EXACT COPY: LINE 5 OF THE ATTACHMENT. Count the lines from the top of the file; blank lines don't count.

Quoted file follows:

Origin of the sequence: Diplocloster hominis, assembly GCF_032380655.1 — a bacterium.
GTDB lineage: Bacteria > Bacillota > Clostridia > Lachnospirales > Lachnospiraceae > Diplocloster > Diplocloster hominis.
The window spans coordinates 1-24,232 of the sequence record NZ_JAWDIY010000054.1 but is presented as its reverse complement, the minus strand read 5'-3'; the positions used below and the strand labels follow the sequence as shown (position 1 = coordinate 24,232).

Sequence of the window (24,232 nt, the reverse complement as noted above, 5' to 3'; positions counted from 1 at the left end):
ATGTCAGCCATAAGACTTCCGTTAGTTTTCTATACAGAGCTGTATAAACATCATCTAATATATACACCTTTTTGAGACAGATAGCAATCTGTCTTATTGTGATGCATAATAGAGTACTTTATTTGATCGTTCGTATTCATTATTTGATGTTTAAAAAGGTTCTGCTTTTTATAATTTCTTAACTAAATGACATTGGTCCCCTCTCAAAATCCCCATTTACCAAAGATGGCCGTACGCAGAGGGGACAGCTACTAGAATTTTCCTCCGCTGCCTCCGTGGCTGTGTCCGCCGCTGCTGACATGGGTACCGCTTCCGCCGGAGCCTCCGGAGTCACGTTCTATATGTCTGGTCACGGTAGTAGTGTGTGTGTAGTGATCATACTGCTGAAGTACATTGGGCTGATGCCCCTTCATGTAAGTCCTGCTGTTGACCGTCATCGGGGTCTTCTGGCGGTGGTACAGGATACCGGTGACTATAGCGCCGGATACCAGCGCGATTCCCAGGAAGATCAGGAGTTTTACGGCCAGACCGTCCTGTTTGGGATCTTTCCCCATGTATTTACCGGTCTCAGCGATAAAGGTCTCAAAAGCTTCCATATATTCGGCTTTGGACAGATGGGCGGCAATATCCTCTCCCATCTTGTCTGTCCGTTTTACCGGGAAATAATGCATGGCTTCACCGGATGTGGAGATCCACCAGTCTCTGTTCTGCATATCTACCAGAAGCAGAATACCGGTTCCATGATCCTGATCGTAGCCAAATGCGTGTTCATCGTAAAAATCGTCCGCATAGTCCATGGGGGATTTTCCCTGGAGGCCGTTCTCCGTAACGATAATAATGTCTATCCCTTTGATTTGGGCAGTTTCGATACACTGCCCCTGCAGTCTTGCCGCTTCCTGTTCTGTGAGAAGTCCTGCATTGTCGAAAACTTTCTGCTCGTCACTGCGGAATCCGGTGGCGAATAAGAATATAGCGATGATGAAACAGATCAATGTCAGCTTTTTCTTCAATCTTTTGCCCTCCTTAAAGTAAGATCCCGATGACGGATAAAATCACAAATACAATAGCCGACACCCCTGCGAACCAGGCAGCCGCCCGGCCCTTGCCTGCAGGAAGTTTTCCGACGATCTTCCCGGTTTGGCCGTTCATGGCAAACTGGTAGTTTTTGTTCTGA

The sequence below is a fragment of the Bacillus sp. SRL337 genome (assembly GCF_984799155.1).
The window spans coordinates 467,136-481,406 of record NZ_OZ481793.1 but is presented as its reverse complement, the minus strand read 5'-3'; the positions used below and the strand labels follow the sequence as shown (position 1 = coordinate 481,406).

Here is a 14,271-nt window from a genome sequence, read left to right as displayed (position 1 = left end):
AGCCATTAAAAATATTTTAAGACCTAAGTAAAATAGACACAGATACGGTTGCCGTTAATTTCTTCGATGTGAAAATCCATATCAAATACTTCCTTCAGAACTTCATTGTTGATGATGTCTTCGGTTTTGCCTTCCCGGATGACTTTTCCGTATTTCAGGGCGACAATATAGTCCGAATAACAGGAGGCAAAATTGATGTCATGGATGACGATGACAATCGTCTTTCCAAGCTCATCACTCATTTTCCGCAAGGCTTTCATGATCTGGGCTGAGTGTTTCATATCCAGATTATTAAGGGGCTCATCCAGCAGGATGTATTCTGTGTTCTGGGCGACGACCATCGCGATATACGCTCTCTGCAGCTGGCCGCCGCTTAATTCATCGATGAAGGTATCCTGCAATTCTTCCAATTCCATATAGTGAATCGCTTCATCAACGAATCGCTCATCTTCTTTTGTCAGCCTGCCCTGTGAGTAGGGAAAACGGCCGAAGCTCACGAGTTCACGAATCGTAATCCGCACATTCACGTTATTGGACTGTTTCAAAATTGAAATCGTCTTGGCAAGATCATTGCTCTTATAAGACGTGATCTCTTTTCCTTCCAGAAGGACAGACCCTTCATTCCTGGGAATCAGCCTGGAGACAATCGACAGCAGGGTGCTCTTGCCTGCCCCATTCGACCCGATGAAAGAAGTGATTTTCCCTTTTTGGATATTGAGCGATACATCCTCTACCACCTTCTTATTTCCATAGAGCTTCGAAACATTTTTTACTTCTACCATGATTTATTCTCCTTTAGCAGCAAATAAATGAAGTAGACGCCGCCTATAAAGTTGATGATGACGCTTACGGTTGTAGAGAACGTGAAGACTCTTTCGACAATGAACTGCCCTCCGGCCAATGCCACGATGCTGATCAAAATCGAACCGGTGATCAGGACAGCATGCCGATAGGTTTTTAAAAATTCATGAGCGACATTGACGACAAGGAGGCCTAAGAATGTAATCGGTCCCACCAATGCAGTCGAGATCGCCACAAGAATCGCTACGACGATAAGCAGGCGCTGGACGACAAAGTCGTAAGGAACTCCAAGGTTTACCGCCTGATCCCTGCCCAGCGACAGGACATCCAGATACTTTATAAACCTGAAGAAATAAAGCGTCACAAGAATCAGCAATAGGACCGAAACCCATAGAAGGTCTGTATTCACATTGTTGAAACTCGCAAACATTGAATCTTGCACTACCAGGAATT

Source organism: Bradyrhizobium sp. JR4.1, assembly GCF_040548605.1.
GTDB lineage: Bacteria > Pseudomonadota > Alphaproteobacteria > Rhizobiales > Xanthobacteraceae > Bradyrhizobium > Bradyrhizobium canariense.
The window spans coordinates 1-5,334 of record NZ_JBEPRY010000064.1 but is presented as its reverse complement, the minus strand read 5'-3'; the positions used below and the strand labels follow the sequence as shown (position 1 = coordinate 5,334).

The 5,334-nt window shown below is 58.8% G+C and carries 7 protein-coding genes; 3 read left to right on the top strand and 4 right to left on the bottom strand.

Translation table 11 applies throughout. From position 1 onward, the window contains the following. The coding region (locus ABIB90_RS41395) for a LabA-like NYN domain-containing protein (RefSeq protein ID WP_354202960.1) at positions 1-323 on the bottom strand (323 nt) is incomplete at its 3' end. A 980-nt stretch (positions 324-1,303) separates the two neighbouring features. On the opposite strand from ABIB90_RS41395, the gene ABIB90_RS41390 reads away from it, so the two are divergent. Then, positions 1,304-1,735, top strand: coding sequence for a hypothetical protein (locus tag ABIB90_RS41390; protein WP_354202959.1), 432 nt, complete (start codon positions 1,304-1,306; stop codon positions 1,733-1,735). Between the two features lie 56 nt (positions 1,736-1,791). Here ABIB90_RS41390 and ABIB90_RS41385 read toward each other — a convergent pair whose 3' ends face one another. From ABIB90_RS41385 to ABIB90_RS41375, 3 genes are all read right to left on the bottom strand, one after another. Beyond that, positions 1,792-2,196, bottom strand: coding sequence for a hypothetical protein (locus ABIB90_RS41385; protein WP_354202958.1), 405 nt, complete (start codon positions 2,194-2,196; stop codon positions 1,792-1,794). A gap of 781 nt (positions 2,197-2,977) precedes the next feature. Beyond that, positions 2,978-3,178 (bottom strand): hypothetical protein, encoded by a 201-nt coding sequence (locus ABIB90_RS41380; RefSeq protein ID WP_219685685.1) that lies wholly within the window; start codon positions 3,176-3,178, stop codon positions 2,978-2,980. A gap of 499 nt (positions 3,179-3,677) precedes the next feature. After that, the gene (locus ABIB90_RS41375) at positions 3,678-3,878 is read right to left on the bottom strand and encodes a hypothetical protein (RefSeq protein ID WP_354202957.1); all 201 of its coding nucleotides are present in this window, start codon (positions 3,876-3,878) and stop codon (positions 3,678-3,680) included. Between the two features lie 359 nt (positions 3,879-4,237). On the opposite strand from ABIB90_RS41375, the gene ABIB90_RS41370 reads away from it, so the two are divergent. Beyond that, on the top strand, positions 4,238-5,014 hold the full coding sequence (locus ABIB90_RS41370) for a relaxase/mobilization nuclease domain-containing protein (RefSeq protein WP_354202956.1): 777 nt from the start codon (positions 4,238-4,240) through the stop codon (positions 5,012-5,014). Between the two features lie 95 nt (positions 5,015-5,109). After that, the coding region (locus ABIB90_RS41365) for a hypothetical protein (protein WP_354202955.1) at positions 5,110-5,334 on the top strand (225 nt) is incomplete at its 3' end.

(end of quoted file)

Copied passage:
ATGTCAGCCATAAGACTTCCGTTAGTTTTCTATACAGAGCTGTATAAACATCATCTAATATATACACCTTTTTGAGACAGATAGCAATCTGTCTTATTGTGATGCATAATAGAGTACTTTATTTGATCGTTCGTATTCATTATTTGATGTTTAAAAAGGTTCTGCTTTTTATAATTTCTTAACTAAATGACATTGGTCCCCTCTCAAAATCCCCATTTACCAAAGATGGCCGTACGCAGAGGGGACAGCTACTAGAATTTTCCTCCGCTGCCTCCGTGGCTGTGTCCGCCGCTGCTGACATGGGTACCGCTTCCGCCGGAGCCTCCGGAGTCACGTTCTATATGTCTGGTCACGGTAGTAGTGTGTGTGTAGTGATCATACTGCTGAAGTACATTGGGCTGATGCCCCTTCATGTAAGTCCTGCTGTTGACCGTCATCGGGGTCTTCTGGCGGTGGTACAGGATACCGGTGACTATAGCGCCGGATACCAGCGCGATTCCCAGGAAGATCAGGAGTTTTACGGCCAGACCGTCCTGTTTGGGATCTTTCCCCATGTATTTACCGGTCTCAGCGATAAAGGTCTCAAAAGCTTCCATATATTCGGCTTTGGACAGATGGGCGGCAATATCCTCTCCCATCTTGTCTGTCCGTTTTACCGGGAAATAATGCATGGCTTCACCGGATGTGGAGATCCACCAGTCTCTGTTCTGCATATCTACCAGAAGCAGAATACCGGTTCCATGATCCTGATCGTAGCCAAATGCGTGTTCATCGTAAAAATCGTCCGCATAGTCCATGGGGGATTTTCCCTGGAGGCCGTTCTCCGTAACGATAATAATGTCTATCCCTTTGATTTGGGCAGTTTCGATACACTGCCCCTGCAGTCTTGCCGCTTCCTGTTCTGTGAGAAGTCCTGCATTGTCGAAAACTTTCTGCTCGTCACTGCGGAATCCGGTGGCGAATAAGAATATAGCGATGATGAAACAGATCAATGTCAGCTTTTTCTTCAATCTTTTGCCCTCCTTAAAGTAAGATCCCGATGACGGATAAAATCACAAATACAATAGCCGACACCCCTGCGAACCAGGCAGCCGCCCGGCCCTTGCCTGCAGGAAGTTTTCCGACGATCTTCCCGGTTTGGCCGTTCATGGCAAACTGGTAGTTTTTGTTCTGA